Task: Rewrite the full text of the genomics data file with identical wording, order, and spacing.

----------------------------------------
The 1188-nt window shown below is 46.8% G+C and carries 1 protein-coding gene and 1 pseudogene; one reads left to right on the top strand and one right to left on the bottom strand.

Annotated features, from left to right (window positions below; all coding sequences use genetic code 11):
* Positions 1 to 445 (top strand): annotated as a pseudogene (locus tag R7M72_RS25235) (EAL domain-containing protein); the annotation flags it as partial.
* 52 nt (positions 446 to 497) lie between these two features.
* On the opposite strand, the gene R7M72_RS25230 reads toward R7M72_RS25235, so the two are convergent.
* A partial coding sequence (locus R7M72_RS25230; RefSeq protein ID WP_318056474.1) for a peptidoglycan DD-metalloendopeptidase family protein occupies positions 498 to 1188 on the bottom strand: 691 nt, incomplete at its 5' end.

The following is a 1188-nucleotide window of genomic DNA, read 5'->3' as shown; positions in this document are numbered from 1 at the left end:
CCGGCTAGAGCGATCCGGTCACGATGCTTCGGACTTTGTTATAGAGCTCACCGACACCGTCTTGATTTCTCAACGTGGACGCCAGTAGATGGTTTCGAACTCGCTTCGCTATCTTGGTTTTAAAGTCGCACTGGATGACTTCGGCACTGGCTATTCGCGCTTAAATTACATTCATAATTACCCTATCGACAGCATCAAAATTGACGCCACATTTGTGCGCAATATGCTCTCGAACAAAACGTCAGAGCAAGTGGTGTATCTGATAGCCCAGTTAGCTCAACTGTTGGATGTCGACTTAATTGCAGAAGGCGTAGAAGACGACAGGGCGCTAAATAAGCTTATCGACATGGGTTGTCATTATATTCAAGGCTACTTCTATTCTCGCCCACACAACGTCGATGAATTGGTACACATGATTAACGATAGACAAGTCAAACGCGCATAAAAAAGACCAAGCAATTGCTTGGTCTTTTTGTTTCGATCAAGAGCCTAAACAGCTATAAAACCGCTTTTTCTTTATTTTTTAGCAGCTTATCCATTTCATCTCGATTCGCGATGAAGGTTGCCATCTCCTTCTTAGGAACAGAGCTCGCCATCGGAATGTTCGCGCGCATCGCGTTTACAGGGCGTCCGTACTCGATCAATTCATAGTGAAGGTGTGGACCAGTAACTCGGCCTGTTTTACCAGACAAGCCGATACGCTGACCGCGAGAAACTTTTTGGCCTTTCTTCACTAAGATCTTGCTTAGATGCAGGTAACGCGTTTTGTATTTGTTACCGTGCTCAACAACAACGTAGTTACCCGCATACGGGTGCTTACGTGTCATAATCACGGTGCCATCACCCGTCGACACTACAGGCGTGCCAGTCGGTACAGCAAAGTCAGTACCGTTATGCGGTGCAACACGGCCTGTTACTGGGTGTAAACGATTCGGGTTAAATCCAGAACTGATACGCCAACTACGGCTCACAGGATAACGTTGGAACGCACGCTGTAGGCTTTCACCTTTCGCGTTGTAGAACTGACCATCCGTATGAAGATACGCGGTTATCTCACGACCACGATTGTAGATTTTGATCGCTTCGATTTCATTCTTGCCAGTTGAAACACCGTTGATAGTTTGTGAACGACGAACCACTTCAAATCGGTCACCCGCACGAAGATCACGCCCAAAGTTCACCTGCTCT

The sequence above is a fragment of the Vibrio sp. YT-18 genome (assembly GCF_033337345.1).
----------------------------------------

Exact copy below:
The 1188-nt window shown below is 46.8% G+C and carries 1 protein-coding gene and 1 pseudogene; one reads left to right on the top strand and one right to left on the bottom strand.

Annotated features, from left to right (window positions below; all coding sequences use genetic code 11):
* Positions 1 to 445 (top strand): annotated as a pseudogene (locus tag R7M72_RS25235) (EAL domain-containing protein); the annotation flags it as partial.
* 52 nt (positions 446 to 497) lie between these two features.
* On the opposite strand, the gene R7M72_RS25230 reads toward R7M72_RS25235, so the two are convergent.
* A partial coding sequence (locus R7M72_RS25230; RefSeq protein ID WP_318056474.1) for a peptidoglycan DD-metalloendopeptidase family protein occupies positions 498 to 1188 on the bottom strand: 691 nt, incomplete at its 5' end.

The following is a 1188-nucleotide window of genomic DNA, read 5'->3' as shown; positions in this document are numbered from 1 at the left end:
CCGGCTAGAGCGATCCGGTCACGATGCTTCGGACTTTGTTATAGAGCTCACCGACACCGTCTTGATTTCTCAACGTGGACGCCAGTAGATGGTTTCGAACTCGCTTCGCTATCTTGGTTTTAAAGTCGCACTGGATGACTTCGGCACTGGCTATTCGCGCTTAAATTACATTCATAATTACCCTATCGACAGCATCAAAATTGACGCCACATTTGTGCGCAATATGCTCTCGAACAAAACGTCAGAGCAAGTGGTGTATCTGATAGCCCAGTTAGCTCAACTGTTGGATGTCGACTTAATTGCAGAAGGCGTAGAAGACGACAGGGCGCTAAATAAGCTTATCGACATGGGTTGTCATTATATTCAAGGCTACTTCTATTCTCGCCCACACAACGTCGATGAATTGGTACACATGATTAACGATAGACAAGTCAAACGCGCATAAAAAAGACCAAGCAATTGCTTGGTCTTTTTGTTTCGATCAAGAGCCTAAACAGCTATAAAACCGCTTTTTCTTTATTTTTTAGCAGCTTATCCATTTCATCTCGATTCGCGATGAAGGTTGCCATCTCCTTCTTAGGAACAGAGCTCGCCATCGGAATGTTCGCGCGCATCGCGTTTACAGGGCGTCCGTACTCGATCAATTCATAGTGAAGGTGTGGACCAGTAACTCGGCCTGTTTTACCAGACAAGCCGATACGCTGACCGCGAGAAACTTTTTGGCCTTTCTTCACTAAGATCTTGCTTAGATGCAGGTAACGCGTTTTGTATTTGTTACCGTGCTCAACAACAACGTAGTTACCCGCATACGGGTGCTTACGTGTCATAATCACGGTGCCATCACCCGTCGACACTACAGGCGTGCCAGTCGGTACAGCAAAGTCAGTACCGTTATGCGGTGCAACACGGCCTGTTACTGGGTGTAAACGATTCGGGTTAAATCCAGAACTGATACGCCAACTACGGCTCACAGGATAACGTTGGAACGCACGCTGTAGGCTTTCACCTTTCGCGTTGTAGAACTGACCATCCGTATGAAGATACGCGGTTATCTCACGACCACGATTGTAGATTTTGATCGCTTCGATTTCATTCTTGCCAGTTGAAACACCGTTGATAGTTTGTGAACGACGAACCACTTCAAATCGGTCACCCGCACGAAGATCACGCCCAAAGTTCACCTGCTCT

The sequence above is a fragment of the Vibrio sp. YT-18 genome (assembly GCF_033337345.1).